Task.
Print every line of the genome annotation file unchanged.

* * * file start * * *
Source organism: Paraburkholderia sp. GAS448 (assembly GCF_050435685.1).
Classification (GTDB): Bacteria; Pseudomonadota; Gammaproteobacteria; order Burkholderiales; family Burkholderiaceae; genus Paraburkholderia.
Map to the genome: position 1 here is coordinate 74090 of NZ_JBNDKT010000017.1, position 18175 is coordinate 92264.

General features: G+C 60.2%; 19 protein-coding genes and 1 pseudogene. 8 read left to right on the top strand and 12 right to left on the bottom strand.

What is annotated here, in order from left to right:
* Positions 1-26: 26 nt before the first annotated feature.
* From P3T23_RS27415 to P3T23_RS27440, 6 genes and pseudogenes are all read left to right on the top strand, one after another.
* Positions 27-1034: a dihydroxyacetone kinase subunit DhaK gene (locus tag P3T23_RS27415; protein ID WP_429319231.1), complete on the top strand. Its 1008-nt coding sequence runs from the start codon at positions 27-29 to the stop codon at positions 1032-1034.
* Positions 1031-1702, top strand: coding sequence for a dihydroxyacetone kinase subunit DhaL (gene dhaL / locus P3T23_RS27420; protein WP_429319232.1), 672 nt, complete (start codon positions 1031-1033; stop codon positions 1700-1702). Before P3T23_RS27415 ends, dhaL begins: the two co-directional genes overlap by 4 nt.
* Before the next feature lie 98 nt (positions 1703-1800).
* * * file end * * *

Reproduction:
Source organism: Paraburkholderia sp. GAS448 (assembly GCF_050435685.1).
Classification (GTDB): Bacteria; Pseudomonadota; Gammaproteobacteria; order Burkholderiales; family Burkholderiaceae; genus Paraburkholderia.
Map to the genome: position 1 here is coordinate 74090 of NZ_JBNDKT010000017.1, position 18175 is coordinate 92264.

General features: G+C 60.2%; 19 protein-coding genes and 1 pseudogene. 8 read left to right on the top strand and 12 right to left on the bottom strand.

What is annotated here, in order from left to right:
* Positions 1-26: 26 nt before the first annotated feature.
* From P3T23_RS27415 to P3T23_RS27440, 6 genes and pseudogenes are all read left to right on the top strand, one after another.
* Positions 27-1034: a dihydroxyacetone kinase subunit DhaK gene (locus tag P3T23_RS27415; protein ID WP_429319231.1), complete on the top strand. Its 1008-nt coding sequence runs from the start codon at positions 27-29 to the stop codon at positions 1032-1034.
* Positions 1031-1702, top strand: coding sequence for a dihydroxyacetone kinase subunit DhaL (gene dhaL / locus P3T23_RS27420; protein WP_429319232.1), 672 nt, complete (start codon positions 1031-1033; stop codon positions 1700-1702). Before P3T23_RS27415 ends, dhaL begins: the two co-directional genes overlap by 4 nt.
* Before the next feature lie 98 nt (positions 1703-1800).